KYIV, Ukraine — When Russian troops were bearing down on Kyiv in the first months of their invasion, Vitali Klitschko, the former boxing champion who has been the mayor of the Ukrainian capital since 2014, had a clear message: “Better that we die than we give up.”
Nine months later, his sentiment is the same, but the battle he is waging is in some ways very different.
He needs to hold together a city of 3.3 million — a population larger than that of Rome or Paris — even as Russia appears intent on making it unlivable. Unrelenting waves of Russian missile strikes have led to persistent power outages, temporarily stopped the flow of running water and disrupted telecommunication systems. Days after the last heavy barrage of strikes, more than 1.5 million residents remain without regular power at any given hour.
While his city has been spared the kind of vast destruction visited on other parts of Ukraine, it has hardly been unscathed. Some 350 residential buildings, 77 educational institutions, 25 transportation facilities and 26 health care facilities have been destroyed by Russian bombs since the start of the war, according to Mr. Klitschko. At least 150 residents have been killed in the city, including four children.
But the statistics do not fully capture how Russia’s long-range missile bombardment aims to tear at the basic fabric of this modern, industrial city.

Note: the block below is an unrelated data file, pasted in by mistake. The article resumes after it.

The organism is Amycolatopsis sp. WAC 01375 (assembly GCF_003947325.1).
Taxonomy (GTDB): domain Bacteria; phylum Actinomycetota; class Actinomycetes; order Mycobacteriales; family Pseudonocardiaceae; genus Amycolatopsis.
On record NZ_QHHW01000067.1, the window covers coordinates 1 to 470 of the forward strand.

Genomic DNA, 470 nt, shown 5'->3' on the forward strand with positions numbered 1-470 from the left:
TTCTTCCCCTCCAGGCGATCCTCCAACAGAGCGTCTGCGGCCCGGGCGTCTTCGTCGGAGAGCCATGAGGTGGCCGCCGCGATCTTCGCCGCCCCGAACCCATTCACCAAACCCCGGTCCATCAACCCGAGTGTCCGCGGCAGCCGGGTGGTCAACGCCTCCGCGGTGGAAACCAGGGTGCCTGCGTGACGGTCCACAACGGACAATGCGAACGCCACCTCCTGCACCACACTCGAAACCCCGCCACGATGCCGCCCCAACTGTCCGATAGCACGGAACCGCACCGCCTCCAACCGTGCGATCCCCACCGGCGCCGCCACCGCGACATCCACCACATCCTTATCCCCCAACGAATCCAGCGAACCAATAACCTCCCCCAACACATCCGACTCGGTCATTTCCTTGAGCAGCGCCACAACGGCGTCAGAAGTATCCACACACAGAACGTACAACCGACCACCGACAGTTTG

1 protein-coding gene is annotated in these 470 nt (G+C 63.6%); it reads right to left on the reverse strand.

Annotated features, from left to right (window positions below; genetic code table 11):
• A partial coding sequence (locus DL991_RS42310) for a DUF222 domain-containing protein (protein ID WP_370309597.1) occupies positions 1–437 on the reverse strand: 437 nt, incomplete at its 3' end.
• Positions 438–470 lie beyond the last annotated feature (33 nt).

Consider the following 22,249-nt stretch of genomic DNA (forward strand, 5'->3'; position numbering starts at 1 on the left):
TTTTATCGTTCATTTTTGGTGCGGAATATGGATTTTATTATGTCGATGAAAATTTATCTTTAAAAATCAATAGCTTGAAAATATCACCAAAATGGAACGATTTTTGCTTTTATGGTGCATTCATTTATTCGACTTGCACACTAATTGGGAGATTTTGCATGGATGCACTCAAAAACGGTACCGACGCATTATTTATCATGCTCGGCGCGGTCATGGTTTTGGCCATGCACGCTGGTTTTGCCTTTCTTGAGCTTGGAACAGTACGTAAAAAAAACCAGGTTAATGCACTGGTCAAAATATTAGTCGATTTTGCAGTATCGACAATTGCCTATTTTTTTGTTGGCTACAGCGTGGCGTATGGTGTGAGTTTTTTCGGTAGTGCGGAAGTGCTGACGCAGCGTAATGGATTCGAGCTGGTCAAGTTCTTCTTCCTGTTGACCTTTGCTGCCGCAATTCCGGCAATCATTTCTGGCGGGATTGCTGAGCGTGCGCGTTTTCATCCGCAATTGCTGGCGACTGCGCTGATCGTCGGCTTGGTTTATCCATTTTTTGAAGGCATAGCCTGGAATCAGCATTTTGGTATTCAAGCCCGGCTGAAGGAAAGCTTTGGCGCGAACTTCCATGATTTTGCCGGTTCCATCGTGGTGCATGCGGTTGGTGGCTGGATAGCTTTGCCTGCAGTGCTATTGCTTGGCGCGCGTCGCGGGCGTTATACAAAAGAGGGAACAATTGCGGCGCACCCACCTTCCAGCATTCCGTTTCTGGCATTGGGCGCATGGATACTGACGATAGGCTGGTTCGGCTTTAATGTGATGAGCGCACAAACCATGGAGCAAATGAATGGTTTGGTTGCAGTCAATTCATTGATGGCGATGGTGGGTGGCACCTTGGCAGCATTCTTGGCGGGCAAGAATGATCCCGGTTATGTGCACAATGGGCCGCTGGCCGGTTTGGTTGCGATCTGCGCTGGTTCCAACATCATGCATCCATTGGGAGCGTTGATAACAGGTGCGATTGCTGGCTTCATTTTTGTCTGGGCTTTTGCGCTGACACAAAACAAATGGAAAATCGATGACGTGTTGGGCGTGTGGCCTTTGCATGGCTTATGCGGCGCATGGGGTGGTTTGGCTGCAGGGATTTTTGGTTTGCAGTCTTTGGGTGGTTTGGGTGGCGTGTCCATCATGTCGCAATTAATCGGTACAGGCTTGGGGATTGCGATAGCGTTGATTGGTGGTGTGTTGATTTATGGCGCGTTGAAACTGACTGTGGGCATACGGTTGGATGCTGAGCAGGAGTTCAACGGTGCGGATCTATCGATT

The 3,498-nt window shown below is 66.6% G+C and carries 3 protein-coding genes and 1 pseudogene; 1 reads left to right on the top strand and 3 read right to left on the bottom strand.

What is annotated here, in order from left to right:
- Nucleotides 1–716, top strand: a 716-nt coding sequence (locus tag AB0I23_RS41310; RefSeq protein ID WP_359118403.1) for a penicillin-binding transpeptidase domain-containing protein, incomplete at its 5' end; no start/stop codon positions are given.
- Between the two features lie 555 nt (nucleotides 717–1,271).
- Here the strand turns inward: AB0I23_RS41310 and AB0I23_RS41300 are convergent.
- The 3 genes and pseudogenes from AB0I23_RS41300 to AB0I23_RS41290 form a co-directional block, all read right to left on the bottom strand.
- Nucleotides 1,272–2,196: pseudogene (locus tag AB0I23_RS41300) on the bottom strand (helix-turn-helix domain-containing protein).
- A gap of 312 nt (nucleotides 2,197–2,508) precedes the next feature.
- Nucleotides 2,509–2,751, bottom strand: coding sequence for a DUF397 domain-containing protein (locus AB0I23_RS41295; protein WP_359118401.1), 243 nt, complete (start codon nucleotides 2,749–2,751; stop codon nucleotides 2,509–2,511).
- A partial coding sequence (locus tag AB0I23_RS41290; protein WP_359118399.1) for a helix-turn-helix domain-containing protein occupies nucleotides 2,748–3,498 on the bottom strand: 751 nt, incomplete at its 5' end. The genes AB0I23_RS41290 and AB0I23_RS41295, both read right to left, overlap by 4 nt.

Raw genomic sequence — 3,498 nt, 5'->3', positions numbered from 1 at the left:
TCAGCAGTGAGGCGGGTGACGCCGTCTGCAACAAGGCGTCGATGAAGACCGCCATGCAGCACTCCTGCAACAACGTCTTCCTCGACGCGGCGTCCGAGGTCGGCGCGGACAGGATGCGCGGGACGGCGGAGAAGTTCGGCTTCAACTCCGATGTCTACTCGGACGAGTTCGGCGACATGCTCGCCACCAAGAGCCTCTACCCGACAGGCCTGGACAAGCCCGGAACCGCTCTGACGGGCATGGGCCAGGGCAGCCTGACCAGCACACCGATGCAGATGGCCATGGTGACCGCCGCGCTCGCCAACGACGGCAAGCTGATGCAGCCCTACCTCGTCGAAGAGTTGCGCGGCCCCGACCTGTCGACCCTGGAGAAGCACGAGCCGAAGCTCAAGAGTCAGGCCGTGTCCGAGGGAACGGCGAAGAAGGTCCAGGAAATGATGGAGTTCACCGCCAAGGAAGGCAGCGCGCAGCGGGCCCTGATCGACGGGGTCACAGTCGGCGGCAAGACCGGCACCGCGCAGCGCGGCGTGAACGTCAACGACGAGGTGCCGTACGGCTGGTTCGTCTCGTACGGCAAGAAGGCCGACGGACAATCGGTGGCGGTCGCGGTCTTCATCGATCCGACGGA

Mr. Klitschko, 51, faces a complicated messaging challenge: He needs to brace the public for harder days ahead and develop plans for worst-case scenarios without handing the Russians a propaganda victory or suggesting to Moscow that its attacks are succeeding.
After all, he said, Moscow’s missile campaign is intended to set off another wave of refugees into Europe.
“This is actually the main dream of Russia,” he said in an interview in his office on Tuesday.
That is why the discussion around any possible evacuation of residents from Kyiv is so fraught. As things stand, there are no official plans to move large numbers of people from the city. If energy problems grow more dire, officials said, initial efforts would be directed at helping the most vulnerable residents move temporarily to places where they can be better cared for, such as in the Kyiv suburbs.
Many will not want to leave, no matter how hard it gets, Mr. Klitschko said. “It’s not easy, but people stay in their homes — and home is always better — and don’t want to be evacuated,” he said.
The stress of the moment has led to the first public rupture between the mayor and President Volodymyr Zelensky. Amid reports of delays in setting up heating centers and other emergency facilities for residents, Mr. Zelensky issued a rare rebuke of the performance of the city’s leaders over the weekend, saying: “There are many complaints in Kyiv. Please pay attention.”
Asked about those comments, Mr. Klitschko said he did not want to be drawn into a political dispute. He acknowledged “a lot of challenges” but said that his administration was working around the clock to provide services. Nothing would make Moscow happier, he added, than to see “fighting inside the country against each other.”
“They want to destroy the country from inside,” Mr. Klitschko said, “to bring panic and depression to our people.”